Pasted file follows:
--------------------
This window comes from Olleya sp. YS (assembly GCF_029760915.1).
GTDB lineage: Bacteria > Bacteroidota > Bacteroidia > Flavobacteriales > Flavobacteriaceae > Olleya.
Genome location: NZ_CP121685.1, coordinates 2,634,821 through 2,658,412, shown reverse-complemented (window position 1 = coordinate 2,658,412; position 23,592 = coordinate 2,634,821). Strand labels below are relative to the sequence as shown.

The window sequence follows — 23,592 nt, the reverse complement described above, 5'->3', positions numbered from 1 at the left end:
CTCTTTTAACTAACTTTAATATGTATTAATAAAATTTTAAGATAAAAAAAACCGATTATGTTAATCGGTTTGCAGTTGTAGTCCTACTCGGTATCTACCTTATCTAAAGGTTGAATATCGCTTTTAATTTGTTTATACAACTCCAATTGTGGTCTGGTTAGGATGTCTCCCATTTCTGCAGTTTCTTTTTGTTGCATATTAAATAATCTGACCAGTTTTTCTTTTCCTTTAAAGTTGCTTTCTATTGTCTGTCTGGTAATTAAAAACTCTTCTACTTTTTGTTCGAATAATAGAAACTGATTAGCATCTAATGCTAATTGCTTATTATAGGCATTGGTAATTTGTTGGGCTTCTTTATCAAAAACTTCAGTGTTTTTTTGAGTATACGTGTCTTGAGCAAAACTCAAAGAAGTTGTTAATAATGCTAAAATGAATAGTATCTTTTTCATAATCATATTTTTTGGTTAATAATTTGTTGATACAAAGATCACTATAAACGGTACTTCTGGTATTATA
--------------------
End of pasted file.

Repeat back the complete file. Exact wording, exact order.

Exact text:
This window comes from Olleya sp. YS (assembly GCF_029760915.1).
GTDB lineage: Bacteria > Bacteroidota > Bacteroidia > Flavobacteriales > Flavobacteriaceae > Olleya.
Genome location: NZ_CP121685.1, coordinates 2,634,821 through 2,658,412, shown reverse-complemented (window position 1 = coordinate 2,658,412; position 23,592 = coordinate 2,634,821). Strand labels below are relative to the sequence as shown.

The window sequence follows — 23,592 nt, the reverse complement described above, 5'->3', positions numbered from 1 at the left end:
CTCTTTTAACTAACTTTAATATGTATTAATAAAATTTTAAGATAAAAAAAACCGATTATGTTAATCGGTTTGCAGTTGTAGTCCTACTCGGTATCTACCTTATCTAAAGGTTGAATATCGCTTTTAATTTGTTTATACAACTCCAATTGTGGTCTGGTTAGGATGTCTCCCATTTCTGCAGTTTCTTTTTGTTGCATATTAAATAATCTGACCAGTTTTTCTTTTCCTTTAAAGTTGCTTTCTATTGTCTGTCTGGTAATTAAAAACTCTTCTACTTTTTGTTCGAATAATAGAAACTGATTAGCATCTAATGCTAATTGCTTATTATAGGCATTGGTAATTTGTTGGGCTTCTTTATCAAAAACTTCAGTGTTTTTTTGAGTATACGTGTCTTGAGCAAAACTCAAAGAAGTTGTTAATAATGCTAAAATGAATAGTATCTTTTTCATAATCATATTTTTTGGTTAATAATTTGTTGATACAAAGATCACTATAAACGGTACTTCTGGTATTATA